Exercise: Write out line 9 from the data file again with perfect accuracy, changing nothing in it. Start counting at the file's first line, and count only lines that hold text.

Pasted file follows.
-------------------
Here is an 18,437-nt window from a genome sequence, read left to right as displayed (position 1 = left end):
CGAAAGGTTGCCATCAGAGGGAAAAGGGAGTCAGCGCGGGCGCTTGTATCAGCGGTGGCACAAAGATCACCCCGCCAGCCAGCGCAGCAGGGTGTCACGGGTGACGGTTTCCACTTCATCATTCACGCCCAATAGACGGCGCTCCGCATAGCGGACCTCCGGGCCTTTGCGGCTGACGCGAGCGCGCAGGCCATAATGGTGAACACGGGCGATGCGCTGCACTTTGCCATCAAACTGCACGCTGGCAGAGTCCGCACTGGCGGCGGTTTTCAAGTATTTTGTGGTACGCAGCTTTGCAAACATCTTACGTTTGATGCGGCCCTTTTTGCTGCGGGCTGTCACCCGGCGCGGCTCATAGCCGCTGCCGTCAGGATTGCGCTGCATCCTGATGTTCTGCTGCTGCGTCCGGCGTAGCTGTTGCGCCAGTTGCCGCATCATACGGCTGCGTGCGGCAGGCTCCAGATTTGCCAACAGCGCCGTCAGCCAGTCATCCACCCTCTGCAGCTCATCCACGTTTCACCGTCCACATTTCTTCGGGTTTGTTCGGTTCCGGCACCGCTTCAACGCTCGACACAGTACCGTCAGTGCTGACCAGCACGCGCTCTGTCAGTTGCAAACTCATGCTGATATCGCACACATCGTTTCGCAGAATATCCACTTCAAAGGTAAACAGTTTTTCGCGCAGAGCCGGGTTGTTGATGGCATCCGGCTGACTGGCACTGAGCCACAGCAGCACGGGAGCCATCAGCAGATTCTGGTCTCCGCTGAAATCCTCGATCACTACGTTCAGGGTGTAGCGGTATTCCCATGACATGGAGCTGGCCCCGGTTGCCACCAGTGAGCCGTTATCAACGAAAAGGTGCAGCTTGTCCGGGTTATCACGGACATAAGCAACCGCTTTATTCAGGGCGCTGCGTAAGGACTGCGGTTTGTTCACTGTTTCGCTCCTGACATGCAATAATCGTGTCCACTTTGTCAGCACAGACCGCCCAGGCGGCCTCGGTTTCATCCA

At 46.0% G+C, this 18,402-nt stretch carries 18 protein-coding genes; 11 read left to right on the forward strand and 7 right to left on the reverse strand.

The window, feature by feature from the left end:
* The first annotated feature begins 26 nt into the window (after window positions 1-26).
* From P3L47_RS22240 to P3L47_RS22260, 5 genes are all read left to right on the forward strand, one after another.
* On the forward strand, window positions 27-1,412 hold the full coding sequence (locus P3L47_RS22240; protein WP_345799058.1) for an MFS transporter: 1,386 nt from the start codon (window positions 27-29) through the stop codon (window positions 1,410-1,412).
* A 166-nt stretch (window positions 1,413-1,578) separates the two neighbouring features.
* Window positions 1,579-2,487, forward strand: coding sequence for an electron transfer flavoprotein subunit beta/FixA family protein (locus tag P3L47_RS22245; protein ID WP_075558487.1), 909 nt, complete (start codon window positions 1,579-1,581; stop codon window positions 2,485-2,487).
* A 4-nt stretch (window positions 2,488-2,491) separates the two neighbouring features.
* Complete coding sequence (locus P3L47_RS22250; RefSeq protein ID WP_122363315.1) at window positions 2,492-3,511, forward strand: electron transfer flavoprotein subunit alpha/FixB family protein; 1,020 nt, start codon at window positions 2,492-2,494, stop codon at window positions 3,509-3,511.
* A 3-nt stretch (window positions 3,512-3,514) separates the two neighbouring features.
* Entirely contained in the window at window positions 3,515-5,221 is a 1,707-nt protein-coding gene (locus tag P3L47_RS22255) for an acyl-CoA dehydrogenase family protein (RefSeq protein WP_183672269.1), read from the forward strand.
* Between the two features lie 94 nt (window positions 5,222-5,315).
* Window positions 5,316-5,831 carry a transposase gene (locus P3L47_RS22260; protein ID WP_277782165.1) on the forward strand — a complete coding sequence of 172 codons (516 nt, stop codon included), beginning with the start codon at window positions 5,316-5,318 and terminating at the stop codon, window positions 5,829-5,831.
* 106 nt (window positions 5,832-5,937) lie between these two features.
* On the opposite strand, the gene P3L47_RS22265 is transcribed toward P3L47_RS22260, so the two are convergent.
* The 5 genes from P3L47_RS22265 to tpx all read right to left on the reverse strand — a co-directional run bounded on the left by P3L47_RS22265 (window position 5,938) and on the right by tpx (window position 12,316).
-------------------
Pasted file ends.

* Window positions 1,579-2,487, forward strand: coding sequence for an electron transfer flavoprotein subunit beta/FixA family protein (locus tag P3L47_RS22245; protein ID WP_075558487.1), 909 nt, complete (start codon window positions 1,579-1,581; stop codon window positions 2,485-2,487).